What I do have is an herbal pharmacy. I keep certain herbs on hand for acute issues. For example, I have immunity herbs for when I start to feel a dip in my immune system. I have herbs for parasites because I travel in the tropics frequently and if I feel like I might have eaten something that was a little suspicious, I quickly take some of those. I have lots of first aid topical herbs and that’s really it.
Indigenous cultures all over the world have cultivated relationships with plants that are native to their regions. Through their own intuitive observations they’ve compiled their own first aid kits à la nature to serve all of their needs.
Because we live in a pharmacracy—a culture dominated by the big business aims of pharmaceutical and allopathic medicine, there has been centuries-old smear campaigns against herbal medicine. At the turn of the last century, there was a deliberate movement to squash all herbal remedies in favor of pharmaceuticals.
Do you know why this is? You can say, okay, money, but there’s a more specific reason than that, and that is because plants cannot be patented.
If you create a synthetic version of something, you essentially rip off a plant and create a version of that in a lab. Then you can patent that. And that’s exactly what happened. People began to copy and replicate the molecular structure of known healing plants and made these artificial versions of them. It’s been happening for decades, at least over a hundred years now.
Did you know, for example, that aspirin is based on a composition of the white willow bark tree? Aspirin can be patented, and white willow bark cannot. Thus, we have a massive industry that has sourced much of its information from the plant world and formulated direct replications from plants.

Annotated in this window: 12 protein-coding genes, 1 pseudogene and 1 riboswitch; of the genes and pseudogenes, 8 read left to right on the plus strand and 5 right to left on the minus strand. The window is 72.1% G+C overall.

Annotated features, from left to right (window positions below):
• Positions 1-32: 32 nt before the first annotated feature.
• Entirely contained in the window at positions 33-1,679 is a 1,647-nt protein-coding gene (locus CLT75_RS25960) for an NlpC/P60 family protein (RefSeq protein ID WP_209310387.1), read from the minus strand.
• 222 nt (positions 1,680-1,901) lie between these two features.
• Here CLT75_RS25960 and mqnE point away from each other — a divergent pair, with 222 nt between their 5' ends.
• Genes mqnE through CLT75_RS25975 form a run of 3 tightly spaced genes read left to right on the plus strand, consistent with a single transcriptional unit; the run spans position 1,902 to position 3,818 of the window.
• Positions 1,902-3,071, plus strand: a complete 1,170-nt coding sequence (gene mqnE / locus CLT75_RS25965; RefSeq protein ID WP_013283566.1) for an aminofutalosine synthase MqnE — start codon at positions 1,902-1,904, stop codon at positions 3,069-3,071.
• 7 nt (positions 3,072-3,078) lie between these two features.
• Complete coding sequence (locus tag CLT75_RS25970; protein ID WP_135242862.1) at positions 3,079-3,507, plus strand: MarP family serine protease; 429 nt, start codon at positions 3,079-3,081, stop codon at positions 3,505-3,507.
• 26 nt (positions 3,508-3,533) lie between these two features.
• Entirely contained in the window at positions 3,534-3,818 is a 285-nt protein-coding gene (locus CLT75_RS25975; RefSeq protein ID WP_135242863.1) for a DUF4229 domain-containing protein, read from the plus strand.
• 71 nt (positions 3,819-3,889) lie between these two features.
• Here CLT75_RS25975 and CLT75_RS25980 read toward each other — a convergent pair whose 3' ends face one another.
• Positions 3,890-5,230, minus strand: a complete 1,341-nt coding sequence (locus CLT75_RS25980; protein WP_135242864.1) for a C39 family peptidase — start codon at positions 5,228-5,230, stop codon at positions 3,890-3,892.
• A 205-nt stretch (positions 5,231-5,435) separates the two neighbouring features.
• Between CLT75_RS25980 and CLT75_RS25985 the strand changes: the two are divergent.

A friend of ours used to drive a boat through a remote area in Indonesia and he worked for a pharmaceutical company. Their sole purpose was to scour the reef looking for new plant compounds from which they could make medicine. Not the original plant form itself, but a copy of it to make pharmaceuticals.
The problem with isolating compounds and attempting to recreate them, is that nature—surprise, surprise—did it best the first time. Any plant with medicinal powers, in addition to its main active properties, also contains other chemicals that help balance and support the whole system. A drug takes one particular compound and isolates it. This overwhelms the system.
I’ve had pharmacists talk to me about this, how the problem with these pharmaceutical drugs and why they’re so dangerous and often addictive is because these constituents have been isolated. If they were all working in harmony as the sole whole plant, we would get all of that balancing and harmonizing equilibrium effect out of taking it as a plant.
All of this is to say that plant medicine is extremely powerful and the only reason you don’t hear about it as a realistic option is because of withholding information and smear campaigns to get you to buy drugs instead. “Oh my god, chamomile is so dangerous, you better watch out for that chamomile.” Meanwhile we have, what is it, nearly a million people a year dying from the cause of iatrogenic medicine. Either side effects or the direct effects of pharmaceuticals and other procedures. That’s what the actual danger is, not in a bunch of chamomile-fucking tea. [Laughs]